Hospitalization for respiratory syncytial virus among California infants: disparities related to race, insurance, and geography

J Pediatr. 2006 Sep;149(3):373-7. doi: 10.1016/j.jpeds.2006.04.063.


Objectives: To evaluate population-based rates of Respiratory Syncytial Virus (RSV)-associated infant hospitalizations related to race/ethnicity, payer source, and geography in California.

Study design: Retrospective analysis of RSV-coded infant hospitalizations were performed using the California patient discharge data for 1999 to 2003. All discharge records for infants younger than 1 year of age with an ICD-9-CM code for any RSV-related illness (466.11, 480.1, or 079.6) among any of the diagnosis fields were selected for analysis (n = 45,330). Rates were expressed as the number of RSV-associated hospitalizations per 1000 live births in the same calendar year.

Results: Infants enrolled in MediCal (California's version of the United States' national Medicaid program) had a relative risk of 2.03 (95% CI, 1.99 to 2.06) compared with non-MediCal payers (24.3 vs 12.0/1000 live births, respectively). The 1999 to 2003 rates per 1000 live births of RSV-associated hospitalizations for MediCal payers by race/ethnicity were: non-Hispanic white (34.9), African-American (27.9), Hispanic (21.8), Asian/Pacific Islander (12.5), and American Indian/Alaska Native (12.2).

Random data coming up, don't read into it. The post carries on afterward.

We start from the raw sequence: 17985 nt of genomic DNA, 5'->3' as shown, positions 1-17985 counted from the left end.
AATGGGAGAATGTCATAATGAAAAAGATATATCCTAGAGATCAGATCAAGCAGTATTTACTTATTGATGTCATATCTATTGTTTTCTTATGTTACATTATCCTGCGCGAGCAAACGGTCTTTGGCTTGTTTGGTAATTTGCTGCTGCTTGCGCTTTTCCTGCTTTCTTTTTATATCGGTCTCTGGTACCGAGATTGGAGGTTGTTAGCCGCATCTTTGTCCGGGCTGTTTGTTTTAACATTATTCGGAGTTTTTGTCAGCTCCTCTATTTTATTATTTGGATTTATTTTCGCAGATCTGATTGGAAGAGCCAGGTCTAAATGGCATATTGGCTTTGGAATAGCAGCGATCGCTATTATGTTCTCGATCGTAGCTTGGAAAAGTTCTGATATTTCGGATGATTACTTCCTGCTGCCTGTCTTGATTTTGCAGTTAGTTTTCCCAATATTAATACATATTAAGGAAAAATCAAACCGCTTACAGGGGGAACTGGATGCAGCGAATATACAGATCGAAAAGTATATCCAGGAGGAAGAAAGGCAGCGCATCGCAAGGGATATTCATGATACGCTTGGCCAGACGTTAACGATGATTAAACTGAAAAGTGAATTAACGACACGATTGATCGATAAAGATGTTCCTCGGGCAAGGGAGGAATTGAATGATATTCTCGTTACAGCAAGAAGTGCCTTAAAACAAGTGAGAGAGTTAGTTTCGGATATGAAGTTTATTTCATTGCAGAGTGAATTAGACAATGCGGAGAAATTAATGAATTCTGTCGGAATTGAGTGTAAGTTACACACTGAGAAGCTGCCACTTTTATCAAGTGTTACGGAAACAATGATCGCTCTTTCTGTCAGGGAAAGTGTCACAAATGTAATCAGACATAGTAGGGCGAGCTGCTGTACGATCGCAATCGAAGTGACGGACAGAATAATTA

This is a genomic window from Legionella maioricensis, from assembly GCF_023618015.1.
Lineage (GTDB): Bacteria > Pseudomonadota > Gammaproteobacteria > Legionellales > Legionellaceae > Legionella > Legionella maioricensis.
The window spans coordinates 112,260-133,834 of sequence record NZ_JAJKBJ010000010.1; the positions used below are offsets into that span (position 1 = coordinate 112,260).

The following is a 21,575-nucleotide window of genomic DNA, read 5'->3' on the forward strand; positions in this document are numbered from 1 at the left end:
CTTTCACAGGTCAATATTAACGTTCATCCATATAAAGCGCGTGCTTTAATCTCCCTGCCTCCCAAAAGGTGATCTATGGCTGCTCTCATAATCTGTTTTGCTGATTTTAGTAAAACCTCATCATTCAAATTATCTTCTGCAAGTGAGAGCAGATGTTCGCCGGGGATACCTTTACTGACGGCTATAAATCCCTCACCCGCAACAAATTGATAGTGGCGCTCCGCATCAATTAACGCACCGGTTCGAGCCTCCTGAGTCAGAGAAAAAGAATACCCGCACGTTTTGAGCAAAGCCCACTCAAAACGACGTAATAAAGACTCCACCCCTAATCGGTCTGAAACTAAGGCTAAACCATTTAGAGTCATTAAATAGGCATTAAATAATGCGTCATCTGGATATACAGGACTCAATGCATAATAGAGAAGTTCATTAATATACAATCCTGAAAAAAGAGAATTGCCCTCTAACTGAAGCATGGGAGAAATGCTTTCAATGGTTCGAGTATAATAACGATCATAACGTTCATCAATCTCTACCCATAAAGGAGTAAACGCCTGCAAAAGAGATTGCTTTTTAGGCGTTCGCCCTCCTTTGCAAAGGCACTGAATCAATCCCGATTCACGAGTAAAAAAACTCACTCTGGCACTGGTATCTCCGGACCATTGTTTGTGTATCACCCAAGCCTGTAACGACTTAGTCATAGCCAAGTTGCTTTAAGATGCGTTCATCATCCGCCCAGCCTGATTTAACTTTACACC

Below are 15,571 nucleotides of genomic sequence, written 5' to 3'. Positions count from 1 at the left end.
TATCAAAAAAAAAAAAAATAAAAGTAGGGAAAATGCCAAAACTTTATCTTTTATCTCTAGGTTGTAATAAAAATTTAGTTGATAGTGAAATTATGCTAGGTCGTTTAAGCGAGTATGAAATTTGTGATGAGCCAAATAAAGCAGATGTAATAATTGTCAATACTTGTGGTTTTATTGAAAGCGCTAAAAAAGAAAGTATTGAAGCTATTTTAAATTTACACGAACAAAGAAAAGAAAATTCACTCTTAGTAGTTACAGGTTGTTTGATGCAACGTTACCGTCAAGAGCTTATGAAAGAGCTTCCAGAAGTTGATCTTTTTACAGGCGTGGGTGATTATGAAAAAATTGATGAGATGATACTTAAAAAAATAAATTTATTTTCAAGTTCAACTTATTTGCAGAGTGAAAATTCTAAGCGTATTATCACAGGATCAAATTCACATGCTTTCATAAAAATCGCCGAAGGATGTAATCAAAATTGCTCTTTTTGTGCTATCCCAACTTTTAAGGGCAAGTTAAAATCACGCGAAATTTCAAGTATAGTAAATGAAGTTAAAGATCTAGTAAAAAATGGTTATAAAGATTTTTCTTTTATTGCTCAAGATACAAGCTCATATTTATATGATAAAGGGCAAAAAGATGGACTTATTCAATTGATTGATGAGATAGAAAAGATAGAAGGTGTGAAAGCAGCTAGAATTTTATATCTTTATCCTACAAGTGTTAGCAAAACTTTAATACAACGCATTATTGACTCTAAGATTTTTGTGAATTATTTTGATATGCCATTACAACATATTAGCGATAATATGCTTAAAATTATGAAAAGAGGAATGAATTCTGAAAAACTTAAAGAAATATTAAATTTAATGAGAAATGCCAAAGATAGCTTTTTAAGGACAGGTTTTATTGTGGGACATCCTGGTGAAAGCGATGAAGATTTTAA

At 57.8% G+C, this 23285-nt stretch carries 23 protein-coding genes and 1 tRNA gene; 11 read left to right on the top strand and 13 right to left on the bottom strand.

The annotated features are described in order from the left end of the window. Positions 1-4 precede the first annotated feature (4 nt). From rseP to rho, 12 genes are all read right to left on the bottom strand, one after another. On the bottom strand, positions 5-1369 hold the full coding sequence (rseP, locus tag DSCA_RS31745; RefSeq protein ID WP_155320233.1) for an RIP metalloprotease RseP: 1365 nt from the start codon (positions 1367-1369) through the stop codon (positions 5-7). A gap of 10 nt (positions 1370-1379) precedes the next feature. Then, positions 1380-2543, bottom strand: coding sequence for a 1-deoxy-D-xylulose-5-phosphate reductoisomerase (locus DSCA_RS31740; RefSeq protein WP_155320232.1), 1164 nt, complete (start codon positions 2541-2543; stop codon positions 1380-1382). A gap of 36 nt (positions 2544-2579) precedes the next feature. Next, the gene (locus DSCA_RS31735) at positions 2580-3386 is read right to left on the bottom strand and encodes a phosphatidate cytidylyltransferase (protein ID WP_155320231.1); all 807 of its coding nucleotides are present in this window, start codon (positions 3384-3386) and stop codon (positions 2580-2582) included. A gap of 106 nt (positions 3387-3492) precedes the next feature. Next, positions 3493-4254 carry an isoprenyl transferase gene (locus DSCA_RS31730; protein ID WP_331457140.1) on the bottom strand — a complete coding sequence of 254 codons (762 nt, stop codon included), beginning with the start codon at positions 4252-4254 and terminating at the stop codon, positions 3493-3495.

Conclusions: RSV was the leading cause of infant hospitalizations in California between 1999 and 2003. RSV hospitalization rates were highest among non-Hispanic white MediCal insured infants.

MeSH terms

  • California / epidemiology
  • Ethnicity / statistics & numerical data*
  • Female
  • Hospitalization / statistics & numerical data*
  • Humans
  • Infant
  • Insurance, Health*
  • Male
  • Residence Characteristics*
  • Respiratory Syncytial Virus Infections / ethnology*
  • Respiratory Syncytial Virus Infections / therapy
  • Retrospective Studies
  • White People / statistics & numerical data*